Pubdate: Tue, 03 Jan 2006
Source: Australian, The (Australia)
Copyright: 2006sThe Australian
Authors: Richard Kerbaj, and Shaun Davies
Bookmark: (Raves)
Bookmark: (Drug Raids)
Bookmark: (Drug Dogs)
Bookmark: (Cocaine)
Bookmark: (Ecstasy)
Bookmark: (Methamphetamine)
Bookmark: (Club Drugs)


SNIFFER dogs used by police to arrest revellers at Melbourne's 
Summadayze festival on Sunday could turn party-goers to harder and 
more dangerous drugs that cannot be detected, a drugs expert has warned.

Paul Dillon, the National Drug and Alcohol Research Centre's 
information manager, said sniffer dogs used by police as a deterrent 
against recreational drug use could lead party-goers to harder drugs 
such asGHB (gamma hydroxybutyrate), an odourless recreational substance.

Victorian police used dogs to make 31 arrests at Summadayze, where 
more than 23,000 patrons kick-started the new year.

Five arrests were related to drug possession, and two men will face 
court at a later date charged with possession and drug trafficking.

If police could detect ecstasy, the "more savvy drug users" would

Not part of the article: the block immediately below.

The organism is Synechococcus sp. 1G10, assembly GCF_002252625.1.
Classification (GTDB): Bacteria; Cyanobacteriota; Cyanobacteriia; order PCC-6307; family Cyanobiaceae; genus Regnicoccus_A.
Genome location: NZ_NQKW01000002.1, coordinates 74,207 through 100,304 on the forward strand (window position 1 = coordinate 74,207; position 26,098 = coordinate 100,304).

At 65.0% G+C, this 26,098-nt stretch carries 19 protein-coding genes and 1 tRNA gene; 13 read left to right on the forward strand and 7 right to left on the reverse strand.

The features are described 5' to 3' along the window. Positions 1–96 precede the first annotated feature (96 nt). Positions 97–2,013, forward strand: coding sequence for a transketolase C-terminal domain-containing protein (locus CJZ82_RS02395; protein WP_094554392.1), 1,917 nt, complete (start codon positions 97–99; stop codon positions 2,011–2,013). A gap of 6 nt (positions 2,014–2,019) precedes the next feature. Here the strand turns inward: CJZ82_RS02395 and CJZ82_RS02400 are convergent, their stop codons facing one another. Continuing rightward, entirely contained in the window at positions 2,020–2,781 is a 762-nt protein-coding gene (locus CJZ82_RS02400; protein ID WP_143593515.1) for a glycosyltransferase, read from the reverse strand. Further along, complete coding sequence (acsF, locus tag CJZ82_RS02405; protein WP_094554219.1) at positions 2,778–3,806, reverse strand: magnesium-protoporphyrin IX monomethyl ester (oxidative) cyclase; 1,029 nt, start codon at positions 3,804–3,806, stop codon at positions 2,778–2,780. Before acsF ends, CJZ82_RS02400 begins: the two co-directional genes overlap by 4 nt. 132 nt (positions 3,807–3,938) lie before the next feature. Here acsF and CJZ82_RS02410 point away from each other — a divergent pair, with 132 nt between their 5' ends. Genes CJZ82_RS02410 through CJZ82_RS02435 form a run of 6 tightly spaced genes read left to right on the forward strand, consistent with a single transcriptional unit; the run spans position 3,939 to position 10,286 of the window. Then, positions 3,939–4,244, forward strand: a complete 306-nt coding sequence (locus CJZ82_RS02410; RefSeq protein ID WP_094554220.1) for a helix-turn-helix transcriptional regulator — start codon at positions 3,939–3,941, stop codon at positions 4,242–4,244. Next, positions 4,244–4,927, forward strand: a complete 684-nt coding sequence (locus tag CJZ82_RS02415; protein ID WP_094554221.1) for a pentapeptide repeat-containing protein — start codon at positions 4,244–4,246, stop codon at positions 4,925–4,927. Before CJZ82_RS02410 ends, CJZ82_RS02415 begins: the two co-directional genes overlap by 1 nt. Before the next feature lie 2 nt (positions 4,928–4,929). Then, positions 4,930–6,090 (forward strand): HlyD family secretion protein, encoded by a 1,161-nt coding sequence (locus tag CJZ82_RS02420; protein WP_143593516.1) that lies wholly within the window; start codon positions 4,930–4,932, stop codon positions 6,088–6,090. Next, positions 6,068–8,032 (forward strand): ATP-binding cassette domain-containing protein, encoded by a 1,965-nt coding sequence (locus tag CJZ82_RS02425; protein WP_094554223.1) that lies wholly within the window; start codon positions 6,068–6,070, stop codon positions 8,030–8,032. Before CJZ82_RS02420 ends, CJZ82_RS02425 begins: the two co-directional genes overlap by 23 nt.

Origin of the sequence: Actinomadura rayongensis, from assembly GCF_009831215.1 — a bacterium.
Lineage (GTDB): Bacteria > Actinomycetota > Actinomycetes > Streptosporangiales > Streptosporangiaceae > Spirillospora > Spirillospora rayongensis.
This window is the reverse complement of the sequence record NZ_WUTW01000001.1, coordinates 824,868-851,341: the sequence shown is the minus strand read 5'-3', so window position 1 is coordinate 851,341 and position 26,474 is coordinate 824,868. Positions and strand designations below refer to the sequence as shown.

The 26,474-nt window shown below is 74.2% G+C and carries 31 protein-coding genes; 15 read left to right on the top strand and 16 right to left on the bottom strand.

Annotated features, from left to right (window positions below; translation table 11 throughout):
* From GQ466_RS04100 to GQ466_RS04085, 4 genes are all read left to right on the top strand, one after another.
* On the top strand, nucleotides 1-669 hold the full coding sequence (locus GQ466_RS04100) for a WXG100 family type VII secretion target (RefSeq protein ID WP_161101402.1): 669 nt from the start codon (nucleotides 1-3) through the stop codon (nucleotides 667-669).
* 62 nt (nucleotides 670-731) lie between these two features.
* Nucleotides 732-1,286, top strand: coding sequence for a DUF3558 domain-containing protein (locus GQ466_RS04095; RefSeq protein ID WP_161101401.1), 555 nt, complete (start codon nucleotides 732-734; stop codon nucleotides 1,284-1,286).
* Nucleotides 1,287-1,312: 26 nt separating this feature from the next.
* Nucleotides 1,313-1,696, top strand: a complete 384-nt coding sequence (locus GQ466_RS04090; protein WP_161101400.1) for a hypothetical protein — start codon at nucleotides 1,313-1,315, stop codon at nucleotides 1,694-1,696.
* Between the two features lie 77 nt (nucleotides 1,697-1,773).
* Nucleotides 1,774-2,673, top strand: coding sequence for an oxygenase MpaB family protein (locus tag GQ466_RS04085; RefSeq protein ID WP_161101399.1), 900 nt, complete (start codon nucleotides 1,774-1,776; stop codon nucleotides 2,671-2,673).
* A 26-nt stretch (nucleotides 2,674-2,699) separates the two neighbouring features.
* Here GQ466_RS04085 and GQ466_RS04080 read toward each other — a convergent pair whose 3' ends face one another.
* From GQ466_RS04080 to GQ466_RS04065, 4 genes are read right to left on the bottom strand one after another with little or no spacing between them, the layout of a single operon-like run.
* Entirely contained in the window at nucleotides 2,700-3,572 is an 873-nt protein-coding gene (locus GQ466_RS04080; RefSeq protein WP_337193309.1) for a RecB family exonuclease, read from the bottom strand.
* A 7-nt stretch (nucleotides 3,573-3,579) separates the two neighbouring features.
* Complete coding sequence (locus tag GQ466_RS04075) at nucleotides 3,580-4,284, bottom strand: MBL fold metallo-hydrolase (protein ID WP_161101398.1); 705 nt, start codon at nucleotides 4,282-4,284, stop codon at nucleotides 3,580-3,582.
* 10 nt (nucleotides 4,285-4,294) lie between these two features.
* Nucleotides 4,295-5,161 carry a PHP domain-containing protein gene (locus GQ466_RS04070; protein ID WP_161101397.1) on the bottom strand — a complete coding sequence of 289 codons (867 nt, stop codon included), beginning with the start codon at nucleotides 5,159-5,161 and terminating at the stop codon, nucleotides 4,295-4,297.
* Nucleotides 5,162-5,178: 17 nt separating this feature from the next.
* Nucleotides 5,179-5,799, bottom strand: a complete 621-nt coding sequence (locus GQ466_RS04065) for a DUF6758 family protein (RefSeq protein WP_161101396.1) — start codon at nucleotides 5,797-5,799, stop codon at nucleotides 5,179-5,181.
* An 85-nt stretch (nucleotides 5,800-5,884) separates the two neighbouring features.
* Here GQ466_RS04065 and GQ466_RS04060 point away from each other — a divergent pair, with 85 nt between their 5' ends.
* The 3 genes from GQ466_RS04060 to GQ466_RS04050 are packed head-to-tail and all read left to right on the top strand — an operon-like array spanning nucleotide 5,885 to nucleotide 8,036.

turn to GHB, Mr Dillon said. "Often, that drug is far more risky than others."

Previous research has suggested that drug raids at dance parties 
could also lead users to quickly down their supply to avoid being arrested.

"What people do is they take all the drugs that they have. We hear 
about people taking a lot of things quickly," Mr Dillon said.

Of the 31 charged or cautioned in the crackdown, 24 were first-time 
offenders who had either a small amount of drugs in their possession 
or had taken drugs, police said.

The offenders would have toundergo drug counselling programs.

Mr Dillon said the arrests were merely to give the impression the 
police were doing something about drugs, rather than cracking down on 
big-time drug dealers and users.

"Anybody who has done any research into drug-use patterns ... knows 
that people don't buy drugs at parties and at raves," he said. "The 
chance of getting a dealer at a major dance party is very remote."

All of the arrests were made outside the venue, but civil 
libertarians were outraged yesterday that sniffer dogs were at Sunday's event.

"We're concerned it's being done without regard for ... civil 
liberties ... and the intimidation it could mean for many people who 
are quite innocent," Civil Liberties Victoria president Brian Walter said.

"We don't think the police actions are justified in these circumstances."

Penalties for trafficking illicit drugs include a maximum fine of 
$3000 or up to 15 years in jail, while possession carries a maximum 
fine of $500.

Additional reporting: AAP
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